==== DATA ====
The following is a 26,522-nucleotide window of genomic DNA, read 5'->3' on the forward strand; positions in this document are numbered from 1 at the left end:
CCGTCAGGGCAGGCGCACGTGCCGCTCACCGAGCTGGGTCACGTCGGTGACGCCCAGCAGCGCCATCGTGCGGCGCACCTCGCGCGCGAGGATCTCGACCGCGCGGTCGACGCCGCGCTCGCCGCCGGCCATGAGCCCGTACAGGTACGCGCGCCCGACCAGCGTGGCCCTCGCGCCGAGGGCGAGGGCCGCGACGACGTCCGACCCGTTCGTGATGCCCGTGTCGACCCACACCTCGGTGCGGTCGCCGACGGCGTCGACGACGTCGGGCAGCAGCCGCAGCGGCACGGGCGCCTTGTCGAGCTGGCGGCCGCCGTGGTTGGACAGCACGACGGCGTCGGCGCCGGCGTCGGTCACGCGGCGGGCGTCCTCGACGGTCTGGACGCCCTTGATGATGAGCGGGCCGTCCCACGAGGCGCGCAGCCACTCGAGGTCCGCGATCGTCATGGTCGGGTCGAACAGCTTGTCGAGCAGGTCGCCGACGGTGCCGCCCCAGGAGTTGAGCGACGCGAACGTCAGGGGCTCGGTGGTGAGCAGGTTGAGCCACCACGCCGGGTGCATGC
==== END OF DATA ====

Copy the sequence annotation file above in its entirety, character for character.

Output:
The following is a 26,522-nucleotide window of genomic DNA, read 5'->3' on the forward strand; positions in this document are numbered from 1 at the left end:
CCGTCAGGGCAGGCGCACGTGCCGCTCACCGAGCTGGGTCACGTCGGTGACGCCCAGCAGCGCCATCGTGCGGCGCACCTCGCGCGCGAGGATCTCGACCGCGCGGTCGACGCCGCGCTCGCCGCCGGCCATGAGCCCGTACAGGTACGCGCGCCCGACCAGCGTGGCCCTCGCGCCGAGGGCGAGGGCCGCGACGACGTCCGACCCGTTCGTGATGCCCGTGTCGACCCACACCTCGGTGCGGTCGCCGACGGCGTCGACGACGTCGGGCAGCAGCCGCAGCGGCACGGGCGCCTTGTCGAGCTGGCGGCCGCCGTGGTTGGACAGCACGACGGCGTCGGCGCCGGCGTCGGTCACGCGGCGGGCGTCCTCGACGGTCTGGACGCCCTTGATGATGAGCGGGCCGTCCCACGAGGCGCGCAGCCACTCGAGGTCCGCGATCGTCATGGTCGGGTCGAACAGCTTGTCGAGCAGGTCGCCGACGGTGCCGCCCCAGGAGTTGAGCGACGCGAACGTCAGGGGCTCGGTGGTGAGCAGGTTGAGCCACCACGCCGGGTGCATGC